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  • About
  • The Global ETD Search service is a free service for researchers to find electronic theses and dissertations. This service is provided by the Networked Digital Library of Theses and Dissertations.
    Our metadata is collected from universities around the world. If you manage a university/consortium/country archive and want to be added, details can be found on the NDLTD website.
1

Inclusionary Practices: Impact Of Administrators' Beliefs On Placement Decisions

Vazquez, Maria 01 January 2010 (has links)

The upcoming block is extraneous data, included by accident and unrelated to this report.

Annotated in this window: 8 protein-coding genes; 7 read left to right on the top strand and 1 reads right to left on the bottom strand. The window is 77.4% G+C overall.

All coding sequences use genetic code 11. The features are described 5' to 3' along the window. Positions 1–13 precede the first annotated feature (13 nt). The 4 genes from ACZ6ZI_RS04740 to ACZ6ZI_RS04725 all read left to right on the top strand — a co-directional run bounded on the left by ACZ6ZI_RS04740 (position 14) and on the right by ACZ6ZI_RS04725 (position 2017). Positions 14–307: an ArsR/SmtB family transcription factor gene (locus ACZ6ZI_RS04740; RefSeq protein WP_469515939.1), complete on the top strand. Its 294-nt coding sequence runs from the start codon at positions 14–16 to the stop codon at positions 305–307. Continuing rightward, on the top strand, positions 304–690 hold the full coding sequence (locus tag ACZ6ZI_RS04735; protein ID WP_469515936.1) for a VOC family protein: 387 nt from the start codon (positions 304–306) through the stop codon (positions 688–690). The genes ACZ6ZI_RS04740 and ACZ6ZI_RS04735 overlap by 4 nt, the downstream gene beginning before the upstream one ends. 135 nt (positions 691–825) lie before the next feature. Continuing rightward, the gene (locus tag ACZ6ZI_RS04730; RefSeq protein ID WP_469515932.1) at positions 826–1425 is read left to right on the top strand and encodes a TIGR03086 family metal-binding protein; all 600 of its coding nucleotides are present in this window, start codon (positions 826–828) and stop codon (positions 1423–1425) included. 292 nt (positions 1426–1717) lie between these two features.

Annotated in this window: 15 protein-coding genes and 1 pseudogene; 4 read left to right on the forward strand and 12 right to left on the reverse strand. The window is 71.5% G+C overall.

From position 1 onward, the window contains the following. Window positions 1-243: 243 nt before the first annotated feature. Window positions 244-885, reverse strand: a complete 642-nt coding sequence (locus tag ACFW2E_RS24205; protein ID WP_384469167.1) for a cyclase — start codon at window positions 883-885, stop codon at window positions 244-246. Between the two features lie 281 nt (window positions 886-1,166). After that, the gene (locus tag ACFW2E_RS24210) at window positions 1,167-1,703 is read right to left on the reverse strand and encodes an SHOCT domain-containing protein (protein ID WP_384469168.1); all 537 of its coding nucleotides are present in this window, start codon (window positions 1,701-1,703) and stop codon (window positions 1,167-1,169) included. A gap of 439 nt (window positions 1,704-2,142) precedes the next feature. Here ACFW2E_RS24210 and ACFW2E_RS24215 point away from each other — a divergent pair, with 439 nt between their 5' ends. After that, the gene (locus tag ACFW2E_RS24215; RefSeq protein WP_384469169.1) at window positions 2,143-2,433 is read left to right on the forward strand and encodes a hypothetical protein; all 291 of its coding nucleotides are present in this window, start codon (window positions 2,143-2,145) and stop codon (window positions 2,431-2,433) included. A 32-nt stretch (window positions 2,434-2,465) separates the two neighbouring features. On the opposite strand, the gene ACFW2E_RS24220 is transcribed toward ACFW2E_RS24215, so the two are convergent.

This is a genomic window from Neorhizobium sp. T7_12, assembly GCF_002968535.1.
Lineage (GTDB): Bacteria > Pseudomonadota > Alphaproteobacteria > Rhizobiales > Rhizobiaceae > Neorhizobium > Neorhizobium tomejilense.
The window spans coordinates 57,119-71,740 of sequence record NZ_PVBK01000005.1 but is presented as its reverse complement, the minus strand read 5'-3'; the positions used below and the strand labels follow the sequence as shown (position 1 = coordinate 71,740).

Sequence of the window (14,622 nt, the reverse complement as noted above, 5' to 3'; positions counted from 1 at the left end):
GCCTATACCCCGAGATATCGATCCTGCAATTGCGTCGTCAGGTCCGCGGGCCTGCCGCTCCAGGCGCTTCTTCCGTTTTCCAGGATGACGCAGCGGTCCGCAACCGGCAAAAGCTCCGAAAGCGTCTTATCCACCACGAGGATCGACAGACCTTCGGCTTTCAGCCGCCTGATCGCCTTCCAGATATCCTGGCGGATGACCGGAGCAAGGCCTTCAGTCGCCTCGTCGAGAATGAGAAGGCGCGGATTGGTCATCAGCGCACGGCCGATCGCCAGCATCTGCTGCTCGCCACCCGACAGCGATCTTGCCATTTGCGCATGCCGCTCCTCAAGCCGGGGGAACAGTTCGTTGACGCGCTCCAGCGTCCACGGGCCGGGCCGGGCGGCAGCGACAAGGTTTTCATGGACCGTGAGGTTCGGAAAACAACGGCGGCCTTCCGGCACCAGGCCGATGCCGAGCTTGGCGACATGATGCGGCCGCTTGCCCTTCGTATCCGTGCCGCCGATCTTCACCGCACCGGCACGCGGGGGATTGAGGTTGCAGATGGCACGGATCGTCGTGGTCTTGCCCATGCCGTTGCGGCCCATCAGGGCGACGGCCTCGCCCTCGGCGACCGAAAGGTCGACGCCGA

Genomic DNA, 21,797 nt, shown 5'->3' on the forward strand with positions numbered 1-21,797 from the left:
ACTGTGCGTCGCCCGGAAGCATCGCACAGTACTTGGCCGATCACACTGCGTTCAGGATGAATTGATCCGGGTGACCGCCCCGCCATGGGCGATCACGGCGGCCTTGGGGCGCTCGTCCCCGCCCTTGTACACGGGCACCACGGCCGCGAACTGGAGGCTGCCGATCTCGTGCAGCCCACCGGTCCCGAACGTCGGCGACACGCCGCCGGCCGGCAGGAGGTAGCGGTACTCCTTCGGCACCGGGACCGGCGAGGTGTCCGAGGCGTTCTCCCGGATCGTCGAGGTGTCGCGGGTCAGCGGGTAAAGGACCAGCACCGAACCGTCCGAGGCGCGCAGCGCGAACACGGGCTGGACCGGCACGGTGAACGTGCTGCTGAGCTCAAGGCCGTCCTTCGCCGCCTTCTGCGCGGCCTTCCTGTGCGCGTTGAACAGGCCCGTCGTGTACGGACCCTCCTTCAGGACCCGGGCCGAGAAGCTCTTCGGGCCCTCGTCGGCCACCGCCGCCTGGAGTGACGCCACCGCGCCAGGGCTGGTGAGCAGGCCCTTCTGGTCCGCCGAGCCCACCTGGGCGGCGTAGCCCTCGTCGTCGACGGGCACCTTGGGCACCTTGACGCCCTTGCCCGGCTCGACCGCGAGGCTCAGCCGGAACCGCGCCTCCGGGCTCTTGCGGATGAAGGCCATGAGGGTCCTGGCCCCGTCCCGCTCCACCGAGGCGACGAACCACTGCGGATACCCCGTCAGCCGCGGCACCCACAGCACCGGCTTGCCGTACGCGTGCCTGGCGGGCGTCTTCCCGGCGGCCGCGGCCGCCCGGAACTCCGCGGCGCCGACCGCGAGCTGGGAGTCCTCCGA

School leaders are charged with responding to the challenges presented by the Individuals with Disabilities Education Act and the education of students with disabilities in the least restrictive environment. The idea of least restrictive environment moves schools from educating students with disabilities in special education to regular education classrooms, from special education schools to neighborhood schools. Providing inclusive settings poses many obstacles and challenges to school based administrators and in their capacity school leaders can either alleviate or generate barriers for the process; they can inhibit or inspire school personnel to accept the inclusion of students with disabilities in the general education classroom. Furthermore, their attitudes are critical in the design and implementation of programs and practices in their schools. Principals' attitudes can either promote or discourage the inclusion practices in their schools. The purpose of this study was to examine the factors related to school based administrators' attitudes toward inclusive education and the relationship of these attitudes on the placement of students with disabilities. The Principals and Inclusion Survey (PIS) developed by Praisner (2000) was used to collect data from 175 school based principals in a large urban district in the southeastern part of the United States. The results of the study indicate a relationship does exist between principal's attitude toward inclusion and decisions pertaining to student placement. The study also found that those principals with positive experiences with students with disabilities also demonstrated beliefs of serving students with disabilities in less restrictive settings than those principals with negative experiences with students with disabilities.

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